JSP Visual Week In Review ~ 02.09.19
I realized something I am this week has a name.
I realized I’m a bifurcator.
A bifurcator is one who juggles the work-for-pay (i.e. the day job) with the work-for-love (i.e. that which we are passionate about).
I had this realization this week while reading this article over on Aeon. I toil at my day-job and pursue this photography passion after hours (or sometimes during hours if it all lines up.)
I use the word “toil” lightly, though. All things considered, I have a really good job – it’s afforded me the ability to travel to places I never thought I’d work with, to work with other creatives on a fairly regular basis, to be creative (to a degree) in my own right.
For a long time we all lived on my salary, and you can turn your nose up at that. Now my wife’s personal training business is booming, so it’s nice to have additional income.
So, overall, I can’t, and don’t, complain too loudly. But it’s part of the reason why I shake my head when I hear some folks on the internet proclaiming loudly “You have to follow you passion! Go all in if you want do what you want to do! Then you’ll never work another day in your life!”
Once we’ve gotten to a certain age, we realize that’s not exactly true. Even the dream job still becomes “work” after a while. We’ve probably all seen those pie charts of how much shooting a pro photographer actually does. Not as much as you’d think. All the other incidentals make up the full pie – the hustling for work, the pay of taxes, the paying of assistants, of backing up the already shot work, the buying new gear (be it lenses or computers) to do what they do to the best degree.
Of course, “work” is part of anything we do, even if it’s for fun. But this idea of “should I give it all up to pursue my passion”, while a romantic idea, surely can’t be done by everyone.
And then there’s this paragraph from the above article that hits close to home, too:
But moonlighting is undoubtedly an uncomfortable business. By dividing finite time and energy between two endeavors, bifurcators inevitably feel they aren’t doing either as well as they could. Day-job colleagues might sense that you’re not all there; family, who were supposed to be a decisive part of the equation, find themselves outside it; and the moonlit passion is itself cramped by distraction and fatigue. You don’t get two careers for the price of one; you get half and half. That uncomfortable feeling of two half-failures is the essence of compromise.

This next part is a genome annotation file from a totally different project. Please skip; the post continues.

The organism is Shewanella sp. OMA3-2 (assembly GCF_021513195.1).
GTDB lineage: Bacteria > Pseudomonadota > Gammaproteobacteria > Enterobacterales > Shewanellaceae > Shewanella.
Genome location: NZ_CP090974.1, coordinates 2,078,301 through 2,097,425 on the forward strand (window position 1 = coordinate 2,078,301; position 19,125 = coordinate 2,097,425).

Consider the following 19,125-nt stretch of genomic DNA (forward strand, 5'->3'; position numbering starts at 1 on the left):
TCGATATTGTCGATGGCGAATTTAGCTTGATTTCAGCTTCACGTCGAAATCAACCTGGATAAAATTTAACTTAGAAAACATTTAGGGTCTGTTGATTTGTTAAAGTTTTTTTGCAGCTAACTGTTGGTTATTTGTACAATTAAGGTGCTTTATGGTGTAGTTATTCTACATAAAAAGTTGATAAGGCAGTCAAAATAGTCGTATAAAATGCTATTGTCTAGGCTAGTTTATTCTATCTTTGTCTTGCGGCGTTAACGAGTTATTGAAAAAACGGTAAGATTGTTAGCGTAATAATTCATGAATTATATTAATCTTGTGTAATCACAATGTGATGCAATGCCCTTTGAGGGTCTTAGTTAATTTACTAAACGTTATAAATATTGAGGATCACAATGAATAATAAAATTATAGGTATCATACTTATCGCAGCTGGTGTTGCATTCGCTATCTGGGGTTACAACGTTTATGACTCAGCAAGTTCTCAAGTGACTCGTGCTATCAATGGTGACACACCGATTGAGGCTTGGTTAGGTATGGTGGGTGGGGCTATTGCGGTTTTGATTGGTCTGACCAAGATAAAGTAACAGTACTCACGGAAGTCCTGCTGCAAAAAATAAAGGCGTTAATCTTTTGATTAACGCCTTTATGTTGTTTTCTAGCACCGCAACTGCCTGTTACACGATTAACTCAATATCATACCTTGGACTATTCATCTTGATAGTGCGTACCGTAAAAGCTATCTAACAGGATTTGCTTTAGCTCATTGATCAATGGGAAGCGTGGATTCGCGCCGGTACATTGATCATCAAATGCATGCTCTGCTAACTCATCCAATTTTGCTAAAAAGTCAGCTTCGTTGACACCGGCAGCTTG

I’m sure many of us have been on this road as well. I know I have been (and probably still am.)
Maybe the gods are tell me something this week. In addition to the AEON article, I read another similar one on this topic as well. Unfortunately, I can’t find it right now but the gist was there.
I don’t see things changing on my end. My day job, my good job, the job that more than adequately pays the bills isn’t going anywhere. I may shift my focus within it at some point, but that’s my sleeping dog and I’m letting him lay.
But when the chance arises to make some cool pictures, I’ll be out there shooting. Sometimes, I may get paid for it. Sometimes, someone may buy some prints.
But most times, it’ll be for the love of the passion.
And I’m OK with that.
Or, at least, I’m getting to be more ok with that.
What I Read This Week: I started Edinburgh Twilight. I put down Graham Greene’s The Quiet American. Gave it about 100 pages but just wasn’t getting into, even though I really like GG.
What I Watched This Week: Generation Wealth
NY Times Lens Blog: Bob Marley by David Burnett I remember once sitting across the table at dinner with Dave and him telling me about this shoot.
Video: Attitudes are caught, not taught.
“A photographer’s main instrument is his eyes. Strange as this may seem, many photographers choose to use the eyes of another photographer, past or present, instead of their own. These photographers are blind.” ~ Manuel Álvarez Bravo (February 4, 1902 – October 19, 2002)
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